It seemed a little odd to hear country and Western music playing in a Thai restaurant, but this Thai restaurant turned out to be more American (or Chinese-American) than most. Furthermore, there isn't a country person (or city person) I know who wouldn't fall for Thai 'n' I's barbecued ribs in a big way.
Could this be Thai soul food?
I liked the spare, serene, clean decor of this little restaurant, which sits smack in the middle of a shopping center. But when I first tasted the coconut-chicken soup here, I felt let down. Where was the lemon grass, the cilantro, the gingery galangal ? Instead of coconut milk, this soup consisted mostly of chicken broth. And instead of exotic mushrooms, it was swimming with canned baby corn. It had all the therapeutic value of a good, honest chicken soup, but it wasn't particularly Asian. The Thai 'n' I salad was a disappointment, too. It had a peanut dressing, all right, but it was blandly sweet, and the iceberg lettuce and vegetables seemed tired.
But these are not the dishes that make this restaurant popular. It's the barbecued chicken and ribs. Behind a glass wall you can watch the staff cooking them on a giant grill.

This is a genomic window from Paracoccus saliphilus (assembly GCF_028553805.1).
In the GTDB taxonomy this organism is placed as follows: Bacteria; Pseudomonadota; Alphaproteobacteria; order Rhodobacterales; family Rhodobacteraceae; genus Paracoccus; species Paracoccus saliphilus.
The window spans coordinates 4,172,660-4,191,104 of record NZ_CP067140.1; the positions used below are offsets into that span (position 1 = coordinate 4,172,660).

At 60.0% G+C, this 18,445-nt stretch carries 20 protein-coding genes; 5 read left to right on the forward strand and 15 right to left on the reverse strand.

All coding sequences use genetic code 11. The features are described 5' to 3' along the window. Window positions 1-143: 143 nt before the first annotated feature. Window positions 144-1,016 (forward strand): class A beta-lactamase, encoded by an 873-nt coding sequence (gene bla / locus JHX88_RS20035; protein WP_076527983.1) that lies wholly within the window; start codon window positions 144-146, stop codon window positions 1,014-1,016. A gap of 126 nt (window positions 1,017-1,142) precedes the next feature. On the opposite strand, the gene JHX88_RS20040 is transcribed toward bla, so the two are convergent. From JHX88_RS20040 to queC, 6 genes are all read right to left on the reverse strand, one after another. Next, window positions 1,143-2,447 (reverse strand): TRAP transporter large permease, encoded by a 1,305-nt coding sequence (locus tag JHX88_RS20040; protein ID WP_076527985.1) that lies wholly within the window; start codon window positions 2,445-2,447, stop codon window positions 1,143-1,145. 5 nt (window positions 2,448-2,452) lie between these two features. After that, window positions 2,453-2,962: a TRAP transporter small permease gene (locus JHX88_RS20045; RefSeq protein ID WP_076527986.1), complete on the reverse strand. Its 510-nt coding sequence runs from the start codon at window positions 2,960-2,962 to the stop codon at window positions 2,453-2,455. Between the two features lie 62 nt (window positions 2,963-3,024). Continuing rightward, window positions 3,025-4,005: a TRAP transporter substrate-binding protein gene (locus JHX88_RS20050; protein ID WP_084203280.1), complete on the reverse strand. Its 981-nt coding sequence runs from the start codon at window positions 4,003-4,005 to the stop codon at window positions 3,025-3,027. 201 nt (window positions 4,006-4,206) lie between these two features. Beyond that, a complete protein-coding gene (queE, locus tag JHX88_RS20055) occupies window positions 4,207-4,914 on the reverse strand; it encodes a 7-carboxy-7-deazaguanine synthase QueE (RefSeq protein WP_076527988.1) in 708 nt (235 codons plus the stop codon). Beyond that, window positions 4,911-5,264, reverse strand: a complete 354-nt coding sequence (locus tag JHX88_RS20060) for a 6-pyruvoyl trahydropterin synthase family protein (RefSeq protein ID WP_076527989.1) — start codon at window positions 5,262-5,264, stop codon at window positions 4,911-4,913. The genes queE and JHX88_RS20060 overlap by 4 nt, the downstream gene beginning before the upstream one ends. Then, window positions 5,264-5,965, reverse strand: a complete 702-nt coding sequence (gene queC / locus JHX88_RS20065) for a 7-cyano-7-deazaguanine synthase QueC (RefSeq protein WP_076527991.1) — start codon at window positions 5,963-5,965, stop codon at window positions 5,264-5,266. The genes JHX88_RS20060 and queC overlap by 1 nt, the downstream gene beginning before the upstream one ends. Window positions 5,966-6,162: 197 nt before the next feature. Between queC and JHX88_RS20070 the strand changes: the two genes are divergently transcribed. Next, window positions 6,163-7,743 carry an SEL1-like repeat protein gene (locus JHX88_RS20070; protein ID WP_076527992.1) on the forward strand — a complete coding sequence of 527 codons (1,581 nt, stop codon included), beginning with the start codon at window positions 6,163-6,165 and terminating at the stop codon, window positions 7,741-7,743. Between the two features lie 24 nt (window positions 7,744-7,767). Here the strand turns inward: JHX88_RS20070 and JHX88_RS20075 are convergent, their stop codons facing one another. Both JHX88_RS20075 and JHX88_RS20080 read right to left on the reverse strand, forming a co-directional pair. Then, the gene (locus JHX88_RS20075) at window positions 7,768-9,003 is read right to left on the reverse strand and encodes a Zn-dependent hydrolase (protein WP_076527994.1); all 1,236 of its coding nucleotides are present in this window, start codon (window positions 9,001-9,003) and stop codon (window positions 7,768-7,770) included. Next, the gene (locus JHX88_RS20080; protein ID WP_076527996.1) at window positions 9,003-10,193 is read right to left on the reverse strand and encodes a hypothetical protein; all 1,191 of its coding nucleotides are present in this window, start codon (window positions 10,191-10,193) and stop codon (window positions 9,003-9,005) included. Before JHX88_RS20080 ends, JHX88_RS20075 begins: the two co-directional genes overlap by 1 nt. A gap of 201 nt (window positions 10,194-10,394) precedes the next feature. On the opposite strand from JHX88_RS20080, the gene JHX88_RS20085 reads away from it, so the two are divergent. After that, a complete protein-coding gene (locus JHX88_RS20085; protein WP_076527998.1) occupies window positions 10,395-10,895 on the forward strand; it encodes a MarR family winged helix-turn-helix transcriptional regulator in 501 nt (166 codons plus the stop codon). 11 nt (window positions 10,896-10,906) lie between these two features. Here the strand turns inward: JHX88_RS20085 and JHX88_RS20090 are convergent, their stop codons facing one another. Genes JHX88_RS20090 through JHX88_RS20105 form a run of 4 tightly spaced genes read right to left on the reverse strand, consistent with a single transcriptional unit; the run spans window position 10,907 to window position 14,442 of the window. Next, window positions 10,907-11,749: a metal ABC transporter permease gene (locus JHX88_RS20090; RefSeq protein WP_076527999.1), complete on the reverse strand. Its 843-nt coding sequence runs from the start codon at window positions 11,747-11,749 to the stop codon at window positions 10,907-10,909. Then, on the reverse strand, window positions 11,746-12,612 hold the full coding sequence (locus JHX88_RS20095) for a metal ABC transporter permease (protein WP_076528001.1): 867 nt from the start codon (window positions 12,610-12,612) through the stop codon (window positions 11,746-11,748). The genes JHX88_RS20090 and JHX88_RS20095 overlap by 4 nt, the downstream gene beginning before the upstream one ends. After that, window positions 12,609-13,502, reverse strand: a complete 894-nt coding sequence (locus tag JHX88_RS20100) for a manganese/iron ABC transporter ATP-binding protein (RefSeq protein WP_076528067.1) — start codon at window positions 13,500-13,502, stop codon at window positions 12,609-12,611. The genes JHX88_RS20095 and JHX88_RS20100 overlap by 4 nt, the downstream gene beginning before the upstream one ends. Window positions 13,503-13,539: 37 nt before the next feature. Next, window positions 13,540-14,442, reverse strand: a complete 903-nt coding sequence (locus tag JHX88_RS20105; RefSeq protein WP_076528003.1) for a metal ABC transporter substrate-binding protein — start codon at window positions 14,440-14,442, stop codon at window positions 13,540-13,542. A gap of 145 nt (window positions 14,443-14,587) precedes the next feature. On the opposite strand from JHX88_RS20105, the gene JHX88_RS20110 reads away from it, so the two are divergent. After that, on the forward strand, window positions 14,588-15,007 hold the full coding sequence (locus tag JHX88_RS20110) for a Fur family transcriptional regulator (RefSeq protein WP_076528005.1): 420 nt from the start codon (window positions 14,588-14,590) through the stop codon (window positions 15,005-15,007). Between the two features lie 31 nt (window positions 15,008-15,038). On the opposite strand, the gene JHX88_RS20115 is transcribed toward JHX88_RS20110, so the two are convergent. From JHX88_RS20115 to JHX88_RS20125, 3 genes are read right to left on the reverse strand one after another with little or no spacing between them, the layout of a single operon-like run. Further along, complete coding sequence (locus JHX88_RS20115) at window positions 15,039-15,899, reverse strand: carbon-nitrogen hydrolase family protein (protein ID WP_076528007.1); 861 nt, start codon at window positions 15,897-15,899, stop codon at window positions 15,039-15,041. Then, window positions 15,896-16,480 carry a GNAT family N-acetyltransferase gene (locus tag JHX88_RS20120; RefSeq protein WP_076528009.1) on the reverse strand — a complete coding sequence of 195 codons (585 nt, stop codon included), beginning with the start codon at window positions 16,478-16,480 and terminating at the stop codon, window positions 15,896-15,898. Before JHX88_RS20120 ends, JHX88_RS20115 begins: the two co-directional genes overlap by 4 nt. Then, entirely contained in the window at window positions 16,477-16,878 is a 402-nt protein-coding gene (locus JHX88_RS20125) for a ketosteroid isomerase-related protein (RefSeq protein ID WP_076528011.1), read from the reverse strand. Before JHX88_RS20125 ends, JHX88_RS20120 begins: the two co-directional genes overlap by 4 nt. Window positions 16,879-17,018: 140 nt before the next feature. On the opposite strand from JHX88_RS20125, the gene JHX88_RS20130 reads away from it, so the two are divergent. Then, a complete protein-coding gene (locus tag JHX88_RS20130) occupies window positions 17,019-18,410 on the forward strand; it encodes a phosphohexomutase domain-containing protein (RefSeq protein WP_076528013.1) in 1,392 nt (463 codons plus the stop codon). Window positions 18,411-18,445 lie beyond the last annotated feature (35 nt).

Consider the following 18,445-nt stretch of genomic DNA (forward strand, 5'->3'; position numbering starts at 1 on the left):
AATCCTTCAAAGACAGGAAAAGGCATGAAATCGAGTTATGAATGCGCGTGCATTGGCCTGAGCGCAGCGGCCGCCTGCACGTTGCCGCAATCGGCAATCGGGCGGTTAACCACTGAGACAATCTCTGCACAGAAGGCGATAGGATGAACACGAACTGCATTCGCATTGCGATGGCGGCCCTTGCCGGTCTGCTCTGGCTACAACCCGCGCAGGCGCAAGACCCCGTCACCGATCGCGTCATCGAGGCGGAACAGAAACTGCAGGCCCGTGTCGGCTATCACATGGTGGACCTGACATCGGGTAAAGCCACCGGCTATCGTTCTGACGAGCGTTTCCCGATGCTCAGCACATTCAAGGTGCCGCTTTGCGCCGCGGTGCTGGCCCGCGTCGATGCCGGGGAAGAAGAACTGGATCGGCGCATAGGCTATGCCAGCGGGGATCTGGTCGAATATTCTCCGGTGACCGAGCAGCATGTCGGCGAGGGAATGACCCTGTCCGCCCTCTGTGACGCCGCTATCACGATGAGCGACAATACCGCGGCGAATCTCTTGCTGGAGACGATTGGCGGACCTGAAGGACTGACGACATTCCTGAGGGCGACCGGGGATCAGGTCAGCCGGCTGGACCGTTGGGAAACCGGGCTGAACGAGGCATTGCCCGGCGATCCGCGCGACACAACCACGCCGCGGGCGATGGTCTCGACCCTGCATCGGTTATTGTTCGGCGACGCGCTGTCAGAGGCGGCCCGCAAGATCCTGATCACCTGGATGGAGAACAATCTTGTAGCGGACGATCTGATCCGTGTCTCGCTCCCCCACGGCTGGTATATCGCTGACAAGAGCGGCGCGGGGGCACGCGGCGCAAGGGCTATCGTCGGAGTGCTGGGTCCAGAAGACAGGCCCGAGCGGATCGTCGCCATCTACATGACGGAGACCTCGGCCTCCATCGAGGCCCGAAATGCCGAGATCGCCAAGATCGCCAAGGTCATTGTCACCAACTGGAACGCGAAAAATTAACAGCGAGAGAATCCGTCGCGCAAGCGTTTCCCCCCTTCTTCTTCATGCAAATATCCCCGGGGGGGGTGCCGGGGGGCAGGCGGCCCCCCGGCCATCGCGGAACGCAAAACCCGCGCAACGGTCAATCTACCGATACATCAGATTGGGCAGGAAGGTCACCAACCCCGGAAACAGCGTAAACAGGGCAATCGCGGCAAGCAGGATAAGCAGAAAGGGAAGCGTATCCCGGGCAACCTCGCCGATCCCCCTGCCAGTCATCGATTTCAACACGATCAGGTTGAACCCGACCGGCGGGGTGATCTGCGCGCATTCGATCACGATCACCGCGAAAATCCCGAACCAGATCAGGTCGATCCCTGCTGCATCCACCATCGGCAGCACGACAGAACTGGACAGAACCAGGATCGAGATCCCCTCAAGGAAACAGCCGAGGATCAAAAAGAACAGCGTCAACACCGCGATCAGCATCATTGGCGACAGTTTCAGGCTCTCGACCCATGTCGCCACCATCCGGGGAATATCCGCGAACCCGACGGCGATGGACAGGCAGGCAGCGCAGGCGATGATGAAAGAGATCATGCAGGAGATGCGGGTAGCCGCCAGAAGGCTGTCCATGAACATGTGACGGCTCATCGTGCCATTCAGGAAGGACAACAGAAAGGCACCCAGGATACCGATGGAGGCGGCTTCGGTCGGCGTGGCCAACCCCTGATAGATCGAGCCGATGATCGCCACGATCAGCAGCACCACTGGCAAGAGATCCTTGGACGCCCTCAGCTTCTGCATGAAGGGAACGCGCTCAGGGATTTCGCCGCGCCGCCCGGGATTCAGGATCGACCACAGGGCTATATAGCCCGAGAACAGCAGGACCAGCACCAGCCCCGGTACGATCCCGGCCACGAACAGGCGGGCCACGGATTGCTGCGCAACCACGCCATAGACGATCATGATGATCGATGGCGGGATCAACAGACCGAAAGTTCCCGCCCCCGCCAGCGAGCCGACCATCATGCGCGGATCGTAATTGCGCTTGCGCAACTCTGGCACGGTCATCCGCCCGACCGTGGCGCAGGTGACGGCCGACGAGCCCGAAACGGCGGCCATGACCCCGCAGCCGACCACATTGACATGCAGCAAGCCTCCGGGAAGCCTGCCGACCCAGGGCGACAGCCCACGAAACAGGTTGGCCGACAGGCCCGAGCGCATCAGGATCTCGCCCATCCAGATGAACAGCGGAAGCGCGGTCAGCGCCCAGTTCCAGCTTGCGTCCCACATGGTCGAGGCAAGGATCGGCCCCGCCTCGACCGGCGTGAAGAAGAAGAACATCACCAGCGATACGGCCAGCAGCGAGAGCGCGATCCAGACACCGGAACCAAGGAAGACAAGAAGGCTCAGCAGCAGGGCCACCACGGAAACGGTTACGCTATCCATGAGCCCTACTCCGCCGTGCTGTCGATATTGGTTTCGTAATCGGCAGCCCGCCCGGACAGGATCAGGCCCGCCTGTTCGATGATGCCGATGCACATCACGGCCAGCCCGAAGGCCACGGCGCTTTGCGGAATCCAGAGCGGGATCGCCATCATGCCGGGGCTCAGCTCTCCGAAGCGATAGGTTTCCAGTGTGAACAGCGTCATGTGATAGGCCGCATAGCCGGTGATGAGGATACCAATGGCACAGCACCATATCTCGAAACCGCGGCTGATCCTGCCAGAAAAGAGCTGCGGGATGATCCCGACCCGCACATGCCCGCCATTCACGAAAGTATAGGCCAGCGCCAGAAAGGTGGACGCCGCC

The pork ribs--$7.79 for a generous order--were juicy, succulent and wonderfully flavored with a crisp coating of salt, ginger and garlic. A nice, sweet sauce for dipping was served alongside, but the meat had so much flavor the sauce wasn't needed.
If you've sworn off pork, try the satay --thin strips of marinated lean chicken or beef. It's the kind of food you eat while nodding unconsciously to yourself with approval. Crisp and incredibly sweet mee krob noodles reminded me of those gooey squares made from Rice Crispies and corn syrup--I enjoyed them enormously.
Once you give up the notion that Thai 'n' I isn't going to provide the complex and surprising flavors of a traditional Thai restaurant, you can be quite satisfied. The food is perfect for takeout, and the restaurant is even located right near a video rental store.
Fried rice ($5.25), with bits of green onion, chicken, tomato and egg, is Chinese comfort food. Sweet-and-sour vegetables are also reminiscent of a Chinese meal. Pad Thai noodles are fairly bland. The spicy beef with string beans is fiery hot.
So are the pungent, spicy mixed vegetables, and the thick, red panang beef curry, a dish I would recommend. There's a lunch special, served until 2 p.m., with a choice of five or six generous entrees for $3.95.
Not everything about Thai 'n' I's food can be compared to Chinese food.
When you do leave, though, it isn't long before you're trying to figure out how to fit those barbecue ribs into your schedule again . . . preferably, as soon as possible.
* WHERE AND WHEN
Thai 'n' I, 2755 Agoura Road, Westlake Village, (805) 494-8424. Lunch and dinner Monday-Saturday 11 a.m.-9 p.m. Sunday 3-9 p.m. Wine and beer. Parking lot. Visa and MasterCard. Dinner for two, food only, $11-$26.